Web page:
We’ve also found that MOST (but not all) buses and subway rides in Japan charge you by distance covered. It is not a flat fare.
Most importantly, always, ALWAYS keep your bus, train, or subway ticket on your throughout your entire journey. You will need it to exit the station.
A few examples of our costs:
- Furano to Niseko Ski Resort Resort Liner Bus: ¥5500
- Kyoto city bus: ¥210
- Kyoto-Nara train: ¥490
- Osaka city subway ticket: ¥200-350
- Osaka-Singu Rapid Rail Service: ¥7000
- 14 day JR Pass: ¥46,432
- Shingu-Yinomine Onsen Bus: ¥1500
Car Rental in Japan
If you want to explore Japan on your own terms sometimes a car rental can be a good option. Car rentals can be had for as little as $40 a day.
Keep in mind that to rent a car in Japan you need an International Drivers Permit. Unlike many other countries who let you rent a car off just your license (as long as it uses the Latin language), in Japan, you need to go the extra mile.
An IDP is different than your regular license and must be certified in your home country beforehand. For Americans, this can easily be done at AAA for $20.
No car rental company will rent to you in Japan unless you have one, so make sure it’s done before you attempt to pick up your rental.
Money Saving Tips for Japan
Take public transport
You may think that the trains in Japan are expensive, but they are nothing compared to the price of taxis in Japan. If you step into a taxi, you should be prepared for a costly fare.
No – the Japanese are not trying to rip you off, that’s just the fare for traveling via taxi in Japan. It’s also important to note that in most cities public transport stops around midnight even in Tokyo, so if your flight lands late have a plan for how you are getting to your accommodation.
Stay in Guesthouses
If you don’t want to stay in hostel the next best thing is a Japanese run guesthouse. I found them to be extremely better value than hotels in Japan and almost always busy. Yes, most hotels in Japan have crazy small rooms. We book a lot of our accommodation on Airbnb. You can see our top Airbnb tips if it’s your first time booking.
Cook Your Own Food
If your accommodation has a kitchen then it’s best to make use of it. We saved a ton of money this way in the expensive resort town of Niseko and made our own meals every night.
The grocery store provides great value especially on Japanese food like noodles, rice, and vegetables. You can even find food to cook with at the convenience stores.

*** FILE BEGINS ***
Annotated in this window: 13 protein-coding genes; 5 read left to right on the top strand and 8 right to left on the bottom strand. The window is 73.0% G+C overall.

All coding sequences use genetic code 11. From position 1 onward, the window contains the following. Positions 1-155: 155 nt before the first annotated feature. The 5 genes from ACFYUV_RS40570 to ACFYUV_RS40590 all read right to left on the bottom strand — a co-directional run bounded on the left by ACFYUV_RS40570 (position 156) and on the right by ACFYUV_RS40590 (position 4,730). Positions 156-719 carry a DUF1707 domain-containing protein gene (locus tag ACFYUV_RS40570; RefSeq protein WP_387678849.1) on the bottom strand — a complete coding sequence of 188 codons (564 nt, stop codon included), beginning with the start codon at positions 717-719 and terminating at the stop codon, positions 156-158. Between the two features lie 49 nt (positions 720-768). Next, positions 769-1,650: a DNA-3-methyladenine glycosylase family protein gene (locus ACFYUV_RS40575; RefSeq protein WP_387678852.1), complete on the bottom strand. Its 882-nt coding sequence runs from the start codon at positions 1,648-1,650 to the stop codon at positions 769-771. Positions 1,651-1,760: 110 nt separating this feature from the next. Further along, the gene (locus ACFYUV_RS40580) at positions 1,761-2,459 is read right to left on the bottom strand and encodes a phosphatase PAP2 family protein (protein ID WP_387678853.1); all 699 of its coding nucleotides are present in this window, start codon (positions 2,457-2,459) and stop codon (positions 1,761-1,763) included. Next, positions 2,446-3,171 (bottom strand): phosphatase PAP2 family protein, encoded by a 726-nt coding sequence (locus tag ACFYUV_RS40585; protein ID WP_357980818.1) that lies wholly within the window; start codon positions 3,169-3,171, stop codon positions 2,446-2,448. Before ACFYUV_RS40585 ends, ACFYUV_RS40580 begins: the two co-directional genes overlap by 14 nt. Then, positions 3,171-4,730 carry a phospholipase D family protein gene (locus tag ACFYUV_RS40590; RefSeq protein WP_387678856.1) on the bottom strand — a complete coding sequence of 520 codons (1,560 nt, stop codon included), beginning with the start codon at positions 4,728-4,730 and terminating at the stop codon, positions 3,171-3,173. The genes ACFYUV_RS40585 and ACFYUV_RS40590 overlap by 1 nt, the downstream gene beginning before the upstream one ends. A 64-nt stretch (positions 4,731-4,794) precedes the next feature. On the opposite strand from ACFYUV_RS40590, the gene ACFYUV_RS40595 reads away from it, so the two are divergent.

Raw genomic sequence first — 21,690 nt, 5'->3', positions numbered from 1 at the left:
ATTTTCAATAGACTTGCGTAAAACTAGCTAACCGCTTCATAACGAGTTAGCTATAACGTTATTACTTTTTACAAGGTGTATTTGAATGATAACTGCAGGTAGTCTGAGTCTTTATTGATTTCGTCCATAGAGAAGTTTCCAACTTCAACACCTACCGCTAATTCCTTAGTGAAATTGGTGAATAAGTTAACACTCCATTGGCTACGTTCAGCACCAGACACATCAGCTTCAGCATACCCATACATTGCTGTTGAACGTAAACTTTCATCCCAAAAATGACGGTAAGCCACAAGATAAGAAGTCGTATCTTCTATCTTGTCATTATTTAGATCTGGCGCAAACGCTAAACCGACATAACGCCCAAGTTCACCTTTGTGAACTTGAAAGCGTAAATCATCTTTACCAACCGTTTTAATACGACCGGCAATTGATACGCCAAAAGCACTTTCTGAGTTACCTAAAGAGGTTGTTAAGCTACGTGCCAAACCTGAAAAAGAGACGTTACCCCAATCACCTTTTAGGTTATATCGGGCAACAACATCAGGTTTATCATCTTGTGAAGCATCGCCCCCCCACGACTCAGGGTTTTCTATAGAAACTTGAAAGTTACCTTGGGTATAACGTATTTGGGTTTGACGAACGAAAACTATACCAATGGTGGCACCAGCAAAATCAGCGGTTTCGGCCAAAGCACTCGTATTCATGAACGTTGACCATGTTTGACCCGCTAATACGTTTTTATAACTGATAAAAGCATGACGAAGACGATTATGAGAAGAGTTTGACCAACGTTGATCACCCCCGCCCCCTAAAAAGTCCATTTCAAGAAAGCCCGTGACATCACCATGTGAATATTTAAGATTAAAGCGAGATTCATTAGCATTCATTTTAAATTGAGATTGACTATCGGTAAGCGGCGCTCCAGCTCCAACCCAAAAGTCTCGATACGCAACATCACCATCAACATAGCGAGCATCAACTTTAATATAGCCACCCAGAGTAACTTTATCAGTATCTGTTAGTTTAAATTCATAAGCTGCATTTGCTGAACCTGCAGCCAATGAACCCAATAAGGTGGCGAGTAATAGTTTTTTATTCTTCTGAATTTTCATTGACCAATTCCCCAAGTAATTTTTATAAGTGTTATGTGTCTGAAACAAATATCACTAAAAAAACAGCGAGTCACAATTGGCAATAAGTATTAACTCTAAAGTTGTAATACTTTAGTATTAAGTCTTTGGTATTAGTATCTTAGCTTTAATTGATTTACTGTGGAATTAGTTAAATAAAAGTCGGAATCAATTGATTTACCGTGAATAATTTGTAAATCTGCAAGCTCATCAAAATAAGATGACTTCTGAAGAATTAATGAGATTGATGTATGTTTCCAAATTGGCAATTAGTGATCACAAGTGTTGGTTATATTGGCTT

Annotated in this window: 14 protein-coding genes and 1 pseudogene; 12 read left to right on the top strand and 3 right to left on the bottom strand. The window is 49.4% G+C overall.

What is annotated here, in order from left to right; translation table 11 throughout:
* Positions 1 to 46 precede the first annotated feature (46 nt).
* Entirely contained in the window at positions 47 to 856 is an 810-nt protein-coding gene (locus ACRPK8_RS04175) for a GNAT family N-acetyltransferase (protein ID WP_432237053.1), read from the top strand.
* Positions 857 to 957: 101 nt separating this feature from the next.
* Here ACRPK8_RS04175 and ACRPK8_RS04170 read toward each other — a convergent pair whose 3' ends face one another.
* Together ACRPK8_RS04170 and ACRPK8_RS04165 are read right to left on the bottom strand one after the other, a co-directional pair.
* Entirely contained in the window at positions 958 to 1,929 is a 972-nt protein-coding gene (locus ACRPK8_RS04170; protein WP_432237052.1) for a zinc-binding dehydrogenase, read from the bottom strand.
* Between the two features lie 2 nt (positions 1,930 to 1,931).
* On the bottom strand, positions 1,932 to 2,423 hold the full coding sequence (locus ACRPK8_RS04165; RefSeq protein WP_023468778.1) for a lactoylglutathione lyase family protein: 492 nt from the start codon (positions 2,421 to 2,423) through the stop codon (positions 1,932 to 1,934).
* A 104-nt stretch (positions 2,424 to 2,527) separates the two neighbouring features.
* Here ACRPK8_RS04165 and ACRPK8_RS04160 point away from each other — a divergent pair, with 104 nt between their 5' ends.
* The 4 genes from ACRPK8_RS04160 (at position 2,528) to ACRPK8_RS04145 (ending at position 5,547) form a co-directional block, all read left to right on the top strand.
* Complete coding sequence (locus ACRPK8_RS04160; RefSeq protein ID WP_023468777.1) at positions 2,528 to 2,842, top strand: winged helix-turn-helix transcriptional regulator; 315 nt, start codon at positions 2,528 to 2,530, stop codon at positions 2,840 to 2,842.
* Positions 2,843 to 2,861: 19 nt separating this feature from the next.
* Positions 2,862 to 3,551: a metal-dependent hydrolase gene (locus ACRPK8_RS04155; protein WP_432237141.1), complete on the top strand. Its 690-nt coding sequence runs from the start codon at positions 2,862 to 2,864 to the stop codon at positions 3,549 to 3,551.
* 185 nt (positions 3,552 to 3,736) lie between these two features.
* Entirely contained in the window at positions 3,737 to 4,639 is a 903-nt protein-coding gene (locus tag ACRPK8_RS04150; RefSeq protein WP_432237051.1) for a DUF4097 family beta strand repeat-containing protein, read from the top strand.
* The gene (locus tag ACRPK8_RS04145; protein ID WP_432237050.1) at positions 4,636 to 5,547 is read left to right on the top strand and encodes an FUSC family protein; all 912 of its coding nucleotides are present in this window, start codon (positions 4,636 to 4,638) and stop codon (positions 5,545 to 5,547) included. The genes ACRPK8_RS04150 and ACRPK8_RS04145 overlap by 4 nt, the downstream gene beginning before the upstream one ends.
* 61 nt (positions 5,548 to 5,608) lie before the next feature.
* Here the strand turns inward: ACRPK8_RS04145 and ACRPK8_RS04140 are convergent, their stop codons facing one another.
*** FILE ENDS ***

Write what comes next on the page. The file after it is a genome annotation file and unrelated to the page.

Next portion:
Check out the ¥100 shops
A ¥100 shop is equivalent to an American dollar store. You can find almost anything at them so it’s always worth it to scope some out!
Eat your fresh fruits and vegetable before you get to Japan
Fresh fruits like strawberries, blueberries, and even oranges are pretty expensive in Japan, so try to avoid them if you’re on a budget. I found a lot of vegetables besides mushrooms and a few leafy greens to be higher than average as well.
Frequent Convenience Stores
You can get almost anything you want at Lawsons, 7-11, and Family Mart. They are open around the clock and have things like pastries, coffee, pre-made meals, toiletries, and sake.
How Much Does it Cost to Travel in Japan?
So how much Japan spending money per day should you have? Besides the pre-trip expenses like airfare, luggage, and any Japan packing list items you’ll want to buy I believe you can get by in Japan for ¥7000-10,000 a day.
Actually, to prove this I tracked all our expenses for one day out in Osaka. We were not frugal, but not lavish in our spending either. We ate what we wanted to eat and did what we wanted to do and had a fantastic time!
- Breakfast Pastry: ¥230
- Train to city: ¥210
- Coffee: ¥420
- Okonomiyaki lunch: ¥1030
- Pinball: ¥200
- New Clothes: ¥2600
- Soft Ice cream: ¥440
- Coffee: ¥550
- Train to Osaka Castle: ¥230
- Osaka Castle: Free
- Train to dinner: ¥180
- Ramen with beer: ¥1235
- Accommodation: ¥4000/pppn
- TOTAL: ¥11,325
Now you definitely could do it a lot cheaper than this or for much more. Many things on the above list are superfluous, but I like coffee, ice cream, a beer with my meal, and the occasional shopping spree.
When I first traveled to Japan for the first time, I was on a backpacker budget. I visited there in February (off season), spent my nights in hostels, ate basic meals from 7-11, and only indulged in a few cheap excursions – but for the most part, stuck to the free temples and just walked around and enjoyed the view. I had a fantastic time on less than the ¥6000 a day.
You can travel cheaply through Japan if you are determined. At the same time, if it’s your one big trip to Japan, I don’t think you should be afraid to spend money on food and experiences you can’t get back home.
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What to Pack for Japan?
Sometimes it’s nice just to have a real book in your hands when traveling. We recommend picking up a Lonely Planet to get you through the wireless nights.
You’re going to need something to carry your belongings in while you’re traveling around Japan. Even if you’re not doing extensive hikes you need at least something small for day trips. My favorite daypacks are from Camelbak.
If you’re wondering what travel necessities to bring to Japan then good walking shoes should be your top concern.
It is considered rude to wear your shoes inside in Japan so most places will give you slippers to walk around with once you take your shoes off at the door. However, I never found these slippers comfortable and would rather have my own from home.
Travel in Japan